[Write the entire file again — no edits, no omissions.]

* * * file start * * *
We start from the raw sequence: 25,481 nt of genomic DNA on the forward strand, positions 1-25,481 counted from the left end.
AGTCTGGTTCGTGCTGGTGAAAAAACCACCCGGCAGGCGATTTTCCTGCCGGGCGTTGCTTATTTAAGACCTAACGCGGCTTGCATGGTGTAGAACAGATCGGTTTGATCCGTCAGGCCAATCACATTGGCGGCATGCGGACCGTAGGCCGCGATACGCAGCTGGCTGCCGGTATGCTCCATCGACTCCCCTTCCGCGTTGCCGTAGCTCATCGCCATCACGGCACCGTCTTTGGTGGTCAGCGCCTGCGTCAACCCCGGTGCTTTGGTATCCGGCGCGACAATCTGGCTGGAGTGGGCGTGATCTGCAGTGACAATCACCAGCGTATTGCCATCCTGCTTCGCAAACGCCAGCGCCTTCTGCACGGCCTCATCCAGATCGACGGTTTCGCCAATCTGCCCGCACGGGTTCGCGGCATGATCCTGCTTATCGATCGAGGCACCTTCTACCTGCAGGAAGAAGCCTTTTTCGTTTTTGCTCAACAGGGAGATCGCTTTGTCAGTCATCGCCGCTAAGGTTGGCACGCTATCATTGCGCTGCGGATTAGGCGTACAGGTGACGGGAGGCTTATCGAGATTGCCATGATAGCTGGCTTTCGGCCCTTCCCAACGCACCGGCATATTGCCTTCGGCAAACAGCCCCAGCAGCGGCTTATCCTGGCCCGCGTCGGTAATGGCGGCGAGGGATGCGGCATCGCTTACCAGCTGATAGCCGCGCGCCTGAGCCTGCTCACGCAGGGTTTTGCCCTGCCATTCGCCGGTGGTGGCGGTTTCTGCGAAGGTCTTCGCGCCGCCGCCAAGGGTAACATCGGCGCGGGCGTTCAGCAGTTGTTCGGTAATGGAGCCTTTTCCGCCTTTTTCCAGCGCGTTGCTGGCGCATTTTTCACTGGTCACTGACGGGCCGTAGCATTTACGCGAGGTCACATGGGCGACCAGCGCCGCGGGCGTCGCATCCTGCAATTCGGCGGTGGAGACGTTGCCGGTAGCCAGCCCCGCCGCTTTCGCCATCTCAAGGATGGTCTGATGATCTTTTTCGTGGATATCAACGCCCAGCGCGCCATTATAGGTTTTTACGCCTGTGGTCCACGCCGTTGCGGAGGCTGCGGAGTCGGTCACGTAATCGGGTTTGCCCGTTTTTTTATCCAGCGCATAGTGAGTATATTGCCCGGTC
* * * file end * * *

We start from the raw sequence: 25,481 nt of genomic DNA on the forward strand, positions 1-25,481 counted from the left end.
AGTCTGGTTCGTGCTGGTGAAAAAACCACCCGGCAGGCGATTTTCCTGCCGGGCGTTGCTTATTTAAGACCTAACGCGGCTTGCATGGTGTAGAACAGATCGGTTTGATCCGTCAGGCCAATCACATTGGCGGCATGCGGACCGTAGGCCGCGATACGCAGCTGGCTGCCGGTATGCTCCATCGACTCCCCTTCCGCGTTGCCGTAGCTCATCGCCATCACGGCACCGTCTTTGGTGGTCAGCGCCTGCGTCAACCCCGGTGCTTTGGTATCCGGCGCGACAATCTGGCTGGAGTGGGCGTGATCTGCAGTGACAATCACCAGCGTATTGCCATCCTGCTTCGCAAACGCCAGCGCCTTCTGCACGGCCTCATCCAGATCGACGGTTTCGCCAATCTGCCCGCACGGGTTCGCGGCATGATCCTGCTTATCGATCGAGGCACCTTCTACCTGCAGGAAGAAGCCTTTTTCGTTTTTGCTCAACAGGGAGATCGCTTTGTCAGTCATCGCCGCTAAGGTTGGCACGCTATCATTGCGCTGCGGATTAGGCGTACAGGTGACGGGAGGCTTATCGAGATTGCCATGATAGCTGGCTTTCGGCCCTTCCCAACGCACCGGCATATTGCCTTCGGCAAACAGCCCCAGCAGCGGCTTATCCTGGCCCGCGTCGGTAATGGCGGCGAGGGATGCGGCATCGCTTACCAGCTGATAGCCGCGCGCCTGAGCCTGCTCACGCAGGGTTTTGCCCTGCCATTCGCCGGTGGTGGCGGTTTCTGCGAAGGTCTTCGCGCCGCCGCCAAGGGTAACATCGGCGCGGGCGTTCAGCAGTTGTTCGGTAATGGAGCCTTTTCCGCCTTTTTCCAGCGCGTTGCTGGCGCATTTTTCACTGGTCACTGACGGGCCGTAGCATTTACGCGAGGTCACATGGGCGACCAGCGCCGCGGGCGTCGCATCCTGCAATTCGGCGGTGGAGACGTTGCCGGTAGCCAGCCCCGCCGCTTTCGCCATCTCAAGGATGGTCTGATGATCTTTTTCGTGGATATCAACGCCCAGCGCGCCATTATAGGTTTTTACGCCTGTGGTCCACGCCGTTGCGGAGGCTGCGGAGTCGGTCACGTAATCGGGTTTGCCCGTTTTTTTATCCAGCGCATAGTGAGTATATTGCCCGGTC